Thorny issues involving the changing role of the National Guard and Reserves and friction between federal and state officials over who controls the citizen soldiers must be addressed, members of a newly formed independent commission said Monday.

Members of the panel, many of them retired military, said they will begin rolling out initial recommendations by June. They cautioned, however, that state officials should not look to the commission to overturn unpopular base closure decisions approved by Congress last year.

Instead, the 13-member panel, chaired by retired Marine Corps Gen. Arnold L. Punaro, will do a yearlong review of how the nation should be using the National Guard and Reserves, and whether the units are properly trained and equipped for their changing roles on the home front and the front lines abroad.

Punaro said Monday that the panel is planning to release a preliminary report around June 1, dealing with key issues _ including possible funding recommendations for re-equipping the Guard _ that Congress may be working on.

The commission, Punaro said, will look at "what are the threats, what are the requirements and where are the gaps." And, he said, the panel is not going to be reluctant to come out with recommendations that differ from those made within the Pentagon.

"We’re not going to dodge any of the tough issues," he said.

Commissioners said that members of the Guard volunteered to join a reserve force that they believed would be mobilized occasionally for short periods of time. But the reserves have evolved into a force that made up nearly half of the U.S. combat troops in Iraq, doing day-to-day military operations in unprecedented tours abroad.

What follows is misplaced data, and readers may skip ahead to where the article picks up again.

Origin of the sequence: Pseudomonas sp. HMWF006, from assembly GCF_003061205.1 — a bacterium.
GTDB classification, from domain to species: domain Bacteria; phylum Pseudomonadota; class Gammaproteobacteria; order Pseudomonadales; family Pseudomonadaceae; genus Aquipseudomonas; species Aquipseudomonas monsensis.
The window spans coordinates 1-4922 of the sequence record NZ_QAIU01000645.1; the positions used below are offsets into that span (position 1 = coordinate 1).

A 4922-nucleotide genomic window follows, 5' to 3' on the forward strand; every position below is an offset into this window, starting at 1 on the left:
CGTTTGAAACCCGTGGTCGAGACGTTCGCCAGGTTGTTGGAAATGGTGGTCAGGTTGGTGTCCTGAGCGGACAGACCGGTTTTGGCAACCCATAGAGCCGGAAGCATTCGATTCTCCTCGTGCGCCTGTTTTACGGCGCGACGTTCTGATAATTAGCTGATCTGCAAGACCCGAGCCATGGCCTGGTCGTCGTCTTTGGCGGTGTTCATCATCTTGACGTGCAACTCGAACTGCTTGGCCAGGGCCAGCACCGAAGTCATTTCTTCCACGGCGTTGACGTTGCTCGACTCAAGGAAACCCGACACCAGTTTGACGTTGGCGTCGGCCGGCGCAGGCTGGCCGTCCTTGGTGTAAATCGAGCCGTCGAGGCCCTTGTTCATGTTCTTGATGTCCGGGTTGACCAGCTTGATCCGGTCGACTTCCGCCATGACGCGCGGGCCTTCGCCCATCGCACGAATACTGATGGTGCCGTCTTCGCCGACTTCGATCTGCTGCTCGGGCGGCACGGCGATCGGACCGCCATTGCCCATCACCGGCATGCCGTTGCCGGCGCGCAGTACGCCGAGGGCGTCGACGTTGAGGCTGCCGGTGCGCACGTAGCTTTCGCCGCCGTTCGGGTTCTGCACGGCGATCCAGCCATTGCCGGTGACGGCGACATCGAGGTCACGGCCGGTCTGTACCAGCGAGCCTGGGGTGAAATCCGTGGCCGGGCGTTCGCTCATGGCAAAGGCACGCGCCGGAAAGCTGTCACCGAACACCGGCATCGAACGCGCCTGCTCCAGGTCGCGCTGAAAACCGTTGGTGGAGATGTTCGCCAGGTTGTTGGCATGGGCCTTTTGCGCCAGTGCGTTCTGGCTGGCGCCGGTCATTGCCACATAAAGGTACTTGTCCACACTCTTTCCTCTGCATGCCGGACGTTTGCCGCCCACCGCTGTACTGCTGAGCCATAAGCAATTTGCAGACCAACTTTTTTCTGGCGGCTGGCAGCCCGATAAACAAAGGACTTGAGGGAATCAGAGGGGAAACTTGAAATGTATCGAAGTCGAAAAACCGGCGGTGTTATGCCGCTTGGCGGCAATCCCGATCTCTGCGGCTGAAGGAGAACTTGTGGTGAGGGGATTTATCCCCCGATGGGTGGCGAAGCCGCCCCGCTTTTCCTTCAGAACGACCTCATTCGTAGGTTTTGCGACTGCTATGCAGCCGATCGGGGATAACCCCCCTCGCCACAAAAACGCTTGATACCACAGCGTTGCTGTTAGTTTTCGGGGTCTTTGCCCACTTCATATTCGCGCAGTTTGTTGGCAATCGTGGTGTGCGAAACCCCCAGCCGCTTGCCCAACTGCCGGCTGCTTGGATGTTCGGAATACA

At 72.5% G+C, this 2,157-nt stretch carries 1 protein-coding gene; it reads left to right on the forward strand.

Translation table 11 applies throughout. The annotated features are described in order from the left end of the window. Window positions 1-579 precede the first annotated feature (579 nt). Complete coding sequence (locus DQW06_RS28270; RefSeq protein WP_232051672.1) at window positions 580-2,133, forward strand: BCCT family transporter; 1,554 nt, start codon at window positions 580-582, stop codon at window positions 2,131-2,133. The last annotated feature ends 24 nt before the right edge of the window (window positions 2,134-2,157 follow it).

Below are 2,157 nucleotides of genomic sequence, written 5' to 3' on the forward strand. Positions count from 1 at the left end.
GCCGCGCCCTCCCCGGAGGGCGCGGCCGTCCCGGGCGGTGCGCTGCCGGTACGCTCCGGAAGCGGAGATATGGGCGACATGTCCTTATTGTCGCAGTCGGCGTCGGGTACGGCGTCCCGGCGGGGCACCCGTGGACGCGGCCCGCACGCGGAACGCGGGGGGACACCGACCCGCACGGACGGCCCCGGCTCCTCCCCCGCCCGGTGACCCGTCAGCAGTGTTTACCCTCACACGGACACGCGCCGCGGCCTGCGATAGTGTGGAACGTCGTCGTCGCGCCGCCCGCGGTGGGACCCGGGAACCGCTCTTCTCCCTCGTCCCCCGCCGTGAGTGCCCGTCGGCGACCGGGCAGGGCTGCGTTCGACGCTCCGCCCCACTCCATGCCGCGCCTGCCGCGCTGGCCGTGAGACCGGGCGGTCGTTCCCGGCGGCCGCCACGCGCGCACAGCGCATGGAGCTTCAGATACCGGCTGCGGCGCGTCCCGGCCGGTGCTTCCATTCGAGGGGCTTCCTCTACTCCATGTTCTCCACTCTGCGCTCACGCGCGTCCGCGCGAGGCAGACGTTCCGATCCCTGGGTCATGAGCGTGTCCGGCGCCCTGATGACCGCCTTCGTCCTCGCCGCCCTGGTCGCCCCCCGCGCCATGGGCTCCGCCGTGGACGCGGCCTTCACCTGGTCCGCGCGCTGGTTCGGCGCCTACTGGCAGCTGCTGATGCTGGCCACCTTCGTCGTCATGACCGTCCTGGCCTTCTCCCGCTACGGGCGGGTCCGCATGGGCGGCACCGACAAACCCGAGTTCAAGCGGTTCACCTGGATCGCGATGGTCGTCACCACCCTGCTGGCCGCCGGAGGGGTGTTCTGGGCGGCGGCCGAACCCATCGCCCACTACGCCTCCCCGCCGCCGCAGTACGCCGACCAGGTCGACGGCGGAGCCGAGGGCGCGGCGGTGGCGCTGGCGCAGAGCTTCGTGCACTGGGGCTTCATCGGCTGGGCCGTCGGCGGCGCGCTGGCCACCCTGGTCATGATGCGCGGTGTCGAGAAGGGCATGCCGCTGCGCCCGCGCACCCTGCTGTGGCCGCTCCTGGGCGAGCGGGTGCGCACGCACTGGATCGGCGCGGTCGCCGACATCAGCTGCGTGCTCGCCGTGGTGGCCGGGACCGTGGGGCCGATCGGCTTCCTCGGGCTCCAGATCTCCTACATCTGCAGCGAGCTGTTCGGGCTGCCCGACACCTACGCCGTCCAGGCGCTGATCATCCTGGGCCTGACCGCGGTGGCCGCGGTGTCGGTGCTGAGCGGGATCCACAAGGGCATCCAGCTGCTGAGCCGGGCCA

The most difficult questions requiring in-depth study will include whether Iraq deployments affected the response to Hurricane Katrina, whether Guard members are trained appropriately for homeland defense and combat missions, and when and if it is appropriate to federalize the Guard _ an issue that came up during Katrina’s aftermath.

"It is one of the big, hairy unknowns _ what you do about that federal-state relationship," said panel member Rhett Dawson. "I’m not sure it’s allocated in the smartest way today and whether the controls are right, but I’m not sure I can improve on it."

While state governors are commanders of their national guard for domestic emergencies, the president can, and has, called out reservists to deploy to Iraq and do other federal military missions. A touchy issue during the hurricanes centered on whether Bush should have used a Civil War-era law to federalize the National Guard, enabling him to use those troops for law enforcement to quell looting and other problems.

The nation’s governors, including Republican Gov. Dirk Kempthorne of Idaho, have already met with commission members to discuss their concerns about federal funding for the guard, including the need to replace equipment that was destroyed or left in Iraq.

Kempthorne told the panelists he is worried that Idaho’s Guard units will not be as prepared for state disaster relief efforts in the event of forest fires or an earthquake because much of their equipment was left in Iraq, said his spokesman Michael Journee.

Lt. Gen. Steven H. Blum, chief of the National Guard Bureau, said recently that it will take about $40 billion to re-equip the Guard over the next six years _ twice the $21 billion that the Pentagon has proposed spending over that time.

Blum said that last year the Guard was providing up to 78,000 of the troops in Iraq, but that number will come down to about 50,000 this year.

Overall, the proposed 2007 budget would support a Guard of about 333,000 citizen soldiers _ the current level _ rather than the 350,000 authorized by Congress. It also proposes to pay for 188,000 Army Reserve troops rather than the 205,000 authorized by Congress.


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